November 6, 2013

Let me tell you about the birds and the bees

What is no longer important in five years? This haunting question stands on the Simplify Your Life weekplanner I got with my Flow (magazine)*. The first thing I thought was that I would still found nature important. It startled me that it wasn't Art. But in five years I'm sure Art will still be my life. I'm not so scared for the future of Art, maybe my path in it, but not the existence of Art itself. We just need it. It's our way to express and learn about ourselves, our emotions, our society and that of others, and of course to understand nature.
I do fear the future of nature. I believe that nature can endure anything, yet I have the fear we might win our battle against the forces of nature.
What will happen with Art if our favorite subject disappears? About a year ago I made the decision to use my Art as a way to help my muze(s). I'm already trying the same for Batik by reading, learning and blogging about it. For nature I try it with neighborhood participation projects. By improving a little part of my city I hope to give our other inhabitants a home.
During my and Koen's short holiday in september we went to Artis, Taman Indonesia and the, restored to its former glory, Rijksmuseum**. When I looked back at the photos I made during that week, I noticed that I hadn't stop spotting animals when I was looking at our Dutch history of Art. It also became clear to me that in our history nature always was import, what changed?
I have one answer for the question, that answers this and the question I started this blogpost with: Money. Can we forget about our crisis and just plants some bulbs instead? I believe that we feel much happier in a greener then in a richer world. Why else is our history filled with Art of nature?

Greenhouse in the garden of the Rijksmuseum

"Tea Brick", by Ai Weiwei 2006

At the asian pavilion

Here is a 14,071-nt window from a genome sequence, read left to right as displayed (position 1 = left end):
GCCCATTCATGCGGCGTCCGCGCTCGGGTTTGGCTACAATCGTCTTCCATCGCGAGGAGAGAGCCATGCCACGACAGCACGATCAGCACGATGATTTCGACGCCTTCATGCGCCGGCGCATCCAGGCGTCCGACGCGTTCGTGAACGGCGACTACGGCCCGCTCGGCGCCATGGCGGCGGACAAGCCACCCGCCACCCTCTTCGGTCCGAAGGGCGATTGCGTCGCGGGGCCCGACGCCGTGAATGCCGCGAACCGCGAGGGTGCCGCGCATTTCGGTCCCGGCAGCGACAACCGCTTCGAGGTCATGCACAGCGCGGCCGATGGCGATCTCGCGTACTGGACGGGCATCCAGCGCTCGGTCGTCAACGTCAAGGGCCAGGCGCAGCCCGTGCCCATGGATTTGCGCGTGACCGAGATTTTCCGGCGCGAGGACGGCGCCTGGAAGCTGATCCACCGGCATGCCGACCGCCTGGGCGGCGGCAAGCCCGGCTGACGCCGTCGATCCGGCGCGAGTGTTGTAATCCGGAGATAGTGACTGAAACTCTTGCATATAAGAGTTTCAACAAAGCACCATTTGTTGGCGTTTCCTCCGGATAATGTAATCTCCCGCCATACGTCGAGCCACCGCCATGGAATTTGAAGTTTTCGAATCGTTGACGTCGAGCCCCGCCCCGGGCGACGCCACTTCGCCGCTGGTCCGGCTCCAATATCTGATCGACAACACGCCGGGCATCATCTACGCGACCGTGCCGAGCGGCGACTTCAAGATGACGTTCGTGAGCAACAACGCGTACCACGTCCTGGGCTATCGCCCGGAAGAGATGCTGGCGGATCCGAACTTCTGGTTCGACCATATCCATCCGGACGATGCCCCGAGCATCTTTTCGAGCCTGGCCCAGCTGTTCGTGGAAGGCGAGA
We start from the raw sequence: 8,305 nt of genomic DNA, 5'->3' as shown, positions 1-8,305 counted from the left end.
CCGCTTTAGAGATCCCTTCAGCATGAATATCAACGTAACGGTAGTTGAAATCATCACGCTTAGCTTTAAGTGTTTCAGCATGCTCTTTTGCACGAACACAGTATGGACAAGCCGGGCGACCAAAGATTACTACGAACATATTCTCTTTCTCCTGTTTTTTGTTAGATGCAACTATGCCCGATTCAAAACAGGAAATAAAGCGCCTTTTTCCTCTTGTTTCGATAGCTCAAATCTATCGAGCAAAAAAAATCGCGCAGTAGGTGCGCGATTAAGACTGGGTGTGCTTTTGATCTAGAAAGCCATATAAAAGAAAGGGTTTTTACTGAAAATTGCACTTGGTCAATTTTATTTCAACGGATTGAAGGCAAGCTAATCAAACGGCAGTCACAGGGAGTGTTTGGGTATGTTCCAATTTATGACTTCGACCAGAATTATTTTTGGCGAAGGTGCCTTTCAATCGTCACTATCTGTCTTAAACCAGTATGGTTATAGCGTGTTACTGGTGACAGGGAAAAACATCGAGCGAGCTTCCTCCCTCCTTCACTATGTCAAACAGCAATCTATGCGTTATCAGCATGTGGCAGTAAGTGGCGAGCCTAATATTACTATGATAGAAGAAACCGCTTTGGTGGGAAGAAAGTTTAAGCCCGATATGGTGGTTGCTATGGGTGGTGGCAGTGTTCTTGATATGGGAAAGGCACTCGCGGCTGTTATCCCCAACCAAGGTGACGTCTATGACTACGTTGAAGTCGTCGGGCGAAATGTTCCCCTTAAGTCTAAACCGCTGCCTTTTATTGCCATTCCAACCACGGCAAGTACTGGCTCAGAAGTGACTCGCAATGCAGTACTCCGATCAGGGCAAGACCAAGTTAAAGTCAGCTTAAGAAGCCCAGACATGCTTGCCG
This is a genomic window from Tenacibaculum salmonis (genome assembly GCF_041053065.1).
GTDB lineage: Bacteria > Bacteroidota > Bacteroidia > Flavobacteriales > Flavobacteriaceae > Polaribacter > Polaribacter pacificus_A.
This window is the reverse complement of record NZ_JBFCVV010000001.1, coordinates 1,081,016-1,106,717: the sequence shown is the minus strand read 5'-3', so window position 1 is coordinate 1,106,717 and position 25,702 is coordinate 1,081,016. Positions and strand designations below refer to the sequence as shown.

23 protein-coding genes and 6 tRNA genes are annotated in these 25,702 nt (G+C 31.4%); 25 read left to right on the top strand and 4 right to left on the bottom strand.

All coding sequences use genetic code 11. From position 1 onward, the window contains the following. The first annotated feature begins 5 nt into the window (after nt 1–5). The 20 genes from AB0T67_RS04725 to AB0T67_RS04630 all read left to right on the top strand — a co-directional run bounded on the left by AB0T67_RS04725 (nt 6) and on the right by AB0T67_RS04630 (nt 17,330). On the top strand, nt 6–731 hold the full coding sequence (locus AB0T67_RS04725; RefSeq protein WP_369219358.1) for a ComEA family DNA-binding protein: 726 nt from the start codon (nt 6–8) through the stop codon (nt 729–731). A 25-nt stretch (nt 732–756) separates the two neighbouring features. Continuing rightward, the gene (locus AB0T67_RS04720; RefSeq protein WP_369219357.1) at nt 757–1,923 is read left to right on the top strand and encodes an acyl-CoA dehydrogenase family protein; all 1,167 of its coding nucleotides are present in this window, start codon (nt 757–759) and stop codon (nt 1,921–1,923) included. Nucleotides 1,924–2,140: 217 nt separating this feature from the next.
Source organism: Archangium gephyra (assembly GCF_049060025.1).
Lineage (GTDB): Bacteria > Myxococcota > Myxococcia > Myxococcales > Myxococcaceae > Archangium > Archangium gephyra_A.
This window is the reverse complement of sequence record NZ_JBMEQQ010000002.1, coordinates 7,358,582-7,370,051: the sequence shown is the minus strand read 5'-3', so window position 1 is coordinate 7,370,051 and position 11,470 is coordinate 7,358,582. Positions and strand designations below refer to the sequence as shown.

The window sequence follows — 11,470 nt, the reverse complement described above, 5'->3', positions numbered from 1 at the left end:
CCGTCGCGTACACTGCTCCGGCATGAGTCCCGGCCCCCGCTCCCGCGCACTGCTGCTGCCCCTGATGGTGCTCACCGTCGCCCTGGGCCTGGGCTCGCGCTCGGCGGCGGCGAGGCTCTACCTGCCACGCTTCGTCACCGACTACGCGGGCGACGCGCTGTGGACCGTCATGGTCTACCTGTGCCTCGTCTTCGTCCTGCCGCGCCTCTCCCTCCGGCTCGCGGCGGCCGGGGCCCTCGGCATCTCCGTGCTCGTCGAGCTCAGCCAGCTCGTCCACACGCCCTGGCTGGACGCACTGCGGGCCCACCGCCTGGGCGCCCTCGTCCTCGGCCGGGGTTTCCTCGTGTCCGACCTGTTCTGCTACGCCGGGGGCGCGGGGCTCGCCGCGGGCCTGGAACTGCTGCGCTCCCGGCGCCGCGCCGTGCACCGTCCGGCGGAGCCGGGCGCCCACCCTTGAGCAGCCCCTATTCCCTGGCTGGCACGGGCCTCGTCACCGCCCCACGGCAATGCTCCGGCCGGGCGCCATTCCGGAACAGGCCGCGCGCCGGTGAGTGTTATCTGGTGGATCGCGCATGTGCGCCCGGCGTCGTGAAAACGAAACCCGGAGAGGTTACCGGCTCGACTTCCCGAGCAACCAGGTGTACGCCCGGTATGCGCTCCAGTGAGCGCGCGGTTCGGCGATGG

Delftware birdcage

Lacquer box at the asian pavilion

Java Sparrows, detail from Oriental Screen

Details from cabinets from around 1700 made with the marqueterie technique.* I wrote about one of these cabinets before, see blogpost "Traditional Dutch", but photographing wasn't allowed. Now you can take pictures of everything at the Rijks. Which is great, because I can get all these details for you!

Using different pieces of wood, like a mosaic, decorations are made on the cabinets. The decorations are mostly of plants, birds and insects, both indigenous and exotic.
In the last photo you see a goldfinch, it's made lifelike. Really amazing, what a craftsmanship! So if you're at the Rijks make sure to look at the cabinets!

By Jan Davidsz de Heem, 1660-c. 1683

By Jan van Kessel, c. 1660-65

The Rijks has of course a really nice collection of paintings. Next to the well known paintings, they have a brilliant collection of still lifes. Vanitas with fallen glasses, skulls, hourglasses and other symbolic things for the temporary state of life. And ones filled with flowers and insects. I wish I could photograph the butterflies in my garden like they are painted here!

Dinnerware by Th.A.C. Colenbrander, 1886

Bear by Ernest Chaplet, c. 1891-1895

"Weeping and captive caryatids: Remorse and Penance", by Artus Quellinus, 1650

* More about Flow on And Flow created a line of products for the Rijskmuseum giftshop
** More about the Rijksmuseum on
*** More cabinets made using the marqueterie technique can be found in the online collection of the Rijksmuseum

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